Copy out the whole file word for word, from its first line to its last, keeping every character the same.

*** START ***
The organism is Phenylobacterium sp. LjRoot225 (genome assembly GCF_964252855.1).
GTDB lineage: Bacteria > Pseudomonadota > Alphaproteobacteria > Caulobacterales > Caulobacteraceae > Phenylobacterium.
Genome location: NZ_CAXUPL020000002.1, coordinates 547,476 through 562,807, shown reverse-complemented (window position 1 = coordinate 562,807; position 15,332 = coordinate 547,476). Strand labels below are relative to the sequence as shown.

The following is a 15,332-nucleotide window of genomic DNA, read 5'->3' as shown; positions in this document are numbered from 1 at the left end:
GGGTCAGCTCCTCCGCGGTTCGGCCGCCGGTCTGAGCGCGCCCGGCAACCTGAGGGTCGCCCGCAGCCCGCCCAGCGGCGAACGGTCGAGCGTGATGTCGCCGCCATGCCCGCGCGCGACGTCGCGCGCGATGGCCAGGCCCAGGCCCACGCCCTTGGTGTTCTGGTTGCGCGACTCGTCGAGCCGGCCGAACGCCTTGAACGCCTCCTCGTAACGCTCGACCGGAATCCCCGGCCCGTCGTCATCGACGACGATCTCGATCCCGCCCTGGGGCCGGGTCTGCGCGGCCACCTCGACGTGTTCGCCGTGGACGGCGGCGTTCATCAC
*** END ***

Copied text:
The organism is Phenylobacterium sp. LjRoot225 (genome assembly GCF_964252855.1).
GTDB lineage: Bacteria > Pseudomonadota > Alphaproteobacteria > Caulobacterales > Caulobacteraceae > Phenylobacterium.
Genome location: NZ_CAXUPL020000002.1, coordinates 547,476 through 562,807, shown reverse-complemented (window position 1 = coordinate 562,807; position 15,332 = coordinate 547,476). Strand labels below are relative to the sequence as shown.

The following is a 15,332-nucleotide window of genomic DNA, read 5'->3' as shown; positions in this document are numbered from 1 at the left end:
GGGTCAGCTCCTCCGCGGTTCGGCCGCCGGTCTGAGCGCGCCCGGCAACCTGAGGGTCGCCCGCAGCCCGCCCAGCGGCGAACGGTCGAGCGTGATGTCGCCGCCATGCCCGCGCGCGACGTCGCGCGCGATGGCCAGGCCCAGGCCCACGCCCTTGGTGTTCTGGTTGCGCGACTCGTCGAGCCGGCCGAACGCCTTGAACGCCTCCTCGTAACGCTCGACCGGAATCCCCGGCCCGTCGTCATCGACGACGATCTCGATCCCGCCCTGGGGCCGGGTCTGCGCGGCCACCTCGACGTGTTCGCCGTGGACGGCGGCGTTCATCAC